Dana Lawson Explains Netlify’s Approach to Open Source Sustainability

By Pro Web Design

2022-05-11 20:59:27

Dana Lawson, NetlifyDana Lawson, Netlify

How do you make open-source software, a technology that by its very nature is maintained by volunteers, a sustainable undertaking? That is the question that Netlify, a provider of web hosting infrastructure and automation technology, focusing on JAMstack, is trying to answer. In recent months, Netlify has announced its intention to develop a Framework that will allow it and other like-minded organizations to sustainably support the open source community in an attempt to ensure that the critical open-source technologies that underpin the Internet will continue to be supported. I recently spoke with Netlify’s VP of Developer Experience Jason Lengstorf and Senior Vice President of Engineering Dana Lawson in an effort to understand the company’s approach.

It’s an understatement to say that open-source software is a cornerstone upon which much of the world runs. Linux, Python, and MySQL are among the many foundational pieces of technology that have come from open source. It is a huge market, estimated at $21.7 billion, and expected to grow to $50 billion by 2026. This growth will be driven by increases in cloud computing adoption, Digital Transformation initiatives by businesses of all sizes, and even government mandates. In 2021, President Biden released an executive order pushing government agencies to invest in open source security. According to Lawson, this will “put more pressure than ever for developers…to think about how it’s going to be applied in a way that doesn’t introduce exploits, that doesn’t allow bad actors, and is consistently being maintained. When you’re doing this from a free volunteer perspective, you could feel like you’re on an endless path to nowhere and the incentive stops.” Netlify hopes that its efforts will lead the way to give these volunteers the support they need.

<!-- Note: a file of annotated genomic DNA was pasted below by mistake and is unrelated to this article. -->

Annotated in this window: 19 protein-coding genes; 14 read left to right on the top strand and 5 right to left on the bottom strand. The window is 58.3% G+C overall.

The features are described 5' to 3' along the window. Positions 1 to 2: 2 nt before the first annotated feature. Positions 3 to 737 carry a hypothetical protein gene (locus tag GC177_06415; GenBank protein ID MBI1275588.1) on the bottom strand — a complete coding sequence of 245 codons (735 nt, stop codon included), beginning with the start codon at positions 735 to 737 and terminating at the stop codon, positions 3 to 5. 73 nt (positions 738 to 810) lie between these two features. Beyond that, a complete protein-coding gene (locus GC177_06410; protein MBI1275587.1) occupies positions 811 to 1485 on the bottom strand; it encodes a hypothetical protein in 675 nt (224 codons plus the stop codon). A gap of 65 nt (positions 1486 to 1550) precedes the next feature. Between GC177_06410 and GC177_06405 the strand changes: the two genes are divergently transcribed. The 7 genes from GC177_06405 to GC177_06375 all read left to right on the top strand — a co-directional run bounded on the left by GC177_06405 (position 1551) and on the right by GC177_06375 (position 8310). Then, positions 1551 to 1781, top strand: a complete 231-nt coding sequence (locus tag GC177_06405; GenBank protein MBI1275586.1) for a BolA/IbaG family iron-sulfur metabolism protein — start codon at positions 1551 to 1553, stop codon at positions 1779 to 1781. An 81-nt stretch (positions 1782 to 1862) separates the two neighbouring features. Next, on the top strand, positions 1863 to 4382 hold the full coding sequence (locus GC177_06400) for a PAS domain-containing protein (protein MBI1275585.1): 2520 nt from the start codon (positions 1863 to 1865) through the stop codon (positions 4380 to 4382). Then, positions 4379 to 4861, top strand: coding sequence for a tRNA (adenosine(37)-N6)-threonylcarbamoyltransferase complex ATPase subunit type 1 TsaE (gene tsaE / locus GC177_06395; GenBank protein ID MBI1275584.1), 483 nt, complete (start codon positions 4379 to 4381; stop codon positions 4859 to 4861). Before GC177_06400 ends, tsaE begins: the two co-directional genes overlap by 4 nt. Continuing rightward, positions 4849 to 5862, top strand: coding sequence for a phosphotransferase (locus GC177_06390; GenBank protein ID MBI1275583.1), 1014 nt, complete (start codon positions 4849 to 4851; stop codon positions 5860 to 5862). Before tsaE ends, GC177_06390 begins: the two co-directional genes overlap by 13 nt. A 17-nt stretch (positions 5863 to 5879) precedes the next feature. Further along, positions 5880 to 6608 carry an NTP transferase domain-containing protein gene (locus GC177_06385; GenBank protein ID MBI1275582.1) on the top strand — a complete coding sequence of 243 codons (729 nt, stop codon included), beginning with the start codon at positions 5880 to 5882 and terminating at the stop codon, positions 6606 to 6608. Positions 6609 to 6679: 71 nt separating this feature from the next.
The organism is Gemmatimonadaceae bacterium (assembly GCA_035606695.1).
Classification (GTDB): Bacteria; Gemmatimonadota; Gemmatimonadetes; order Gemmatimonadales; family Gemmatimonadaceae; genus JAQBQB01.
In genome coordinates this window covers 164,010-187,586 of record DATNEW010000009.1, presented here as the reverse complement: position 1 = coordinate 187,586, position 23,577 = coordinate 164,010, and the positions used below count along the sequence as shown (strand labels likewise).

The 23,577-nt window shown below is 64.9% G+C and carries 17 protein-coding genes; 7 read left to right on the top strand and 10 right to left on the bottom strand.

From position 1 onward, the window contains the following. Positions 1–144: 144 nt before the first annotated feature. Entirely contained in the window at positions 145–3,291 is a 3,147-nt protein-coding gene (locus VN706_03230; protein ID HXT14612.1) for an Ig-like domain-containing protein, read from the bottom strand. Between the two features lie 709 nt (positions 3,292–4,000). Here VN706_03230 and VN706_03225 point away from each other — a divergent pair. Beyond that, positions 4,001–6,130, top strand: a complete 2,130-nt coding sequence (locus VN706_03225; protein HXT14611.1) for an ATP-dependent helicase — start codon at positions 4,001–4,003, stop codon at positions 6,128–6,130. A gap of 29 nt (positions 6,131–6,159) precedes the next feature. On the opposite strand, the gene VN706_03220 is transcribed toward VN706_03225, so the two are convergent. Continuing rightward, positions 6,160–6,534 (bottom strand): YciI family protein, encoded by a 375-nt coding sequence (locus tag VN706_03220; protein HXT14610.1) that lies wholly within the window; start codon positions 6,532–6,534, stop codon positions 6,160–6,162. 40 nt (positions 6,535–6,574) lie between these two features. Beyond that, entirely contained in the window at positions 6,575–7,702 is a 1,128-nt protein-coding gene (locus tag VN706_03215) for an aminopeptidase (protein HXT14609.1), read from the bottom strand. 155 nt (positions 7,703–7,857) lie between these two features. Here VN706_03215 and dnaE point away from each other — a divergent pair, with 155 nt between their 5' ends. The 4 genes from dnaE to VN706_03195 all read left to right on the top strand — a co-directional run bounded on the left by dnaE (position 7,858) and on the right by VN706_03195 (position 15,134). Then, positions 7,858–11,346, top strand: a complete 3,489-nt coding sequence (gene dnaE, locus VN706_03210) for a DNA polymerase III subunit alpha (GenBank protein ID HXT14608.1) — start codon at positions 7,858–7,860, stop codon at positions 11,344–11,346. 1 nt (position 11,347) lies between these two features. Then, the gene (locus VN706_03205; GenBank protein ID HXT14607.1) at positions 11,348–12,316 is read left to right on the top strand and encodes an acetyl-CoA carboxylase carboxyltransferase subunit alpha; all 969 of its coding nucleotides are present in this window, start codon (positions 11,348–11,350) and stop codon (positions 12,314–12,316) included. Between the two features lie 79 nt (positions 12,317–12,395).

Learn from leading providers how to engage with your developers

How Netlify Will Support Sustainability

Netlify, just like many other companies, has a history of supporting open source. In the past that has often happened via sponsorship of a developer in the community. According to Lawson, Netlify wants to take that support to the next level, hitting it from a number of angles including sponsorships “but also hiring full-time people on our engineering team to contribute to open source. To show that we’re committed to making it better and not just relying on the community to build and innovate, but also putting our money, resources, and strategy for it in a place where everybody can continue to contribute and you know that it’s not going to just be left [alone].” To that end, Netlify recently hired 11ty founder Zach Leatherman to move into its engineering team to work full-time on the project.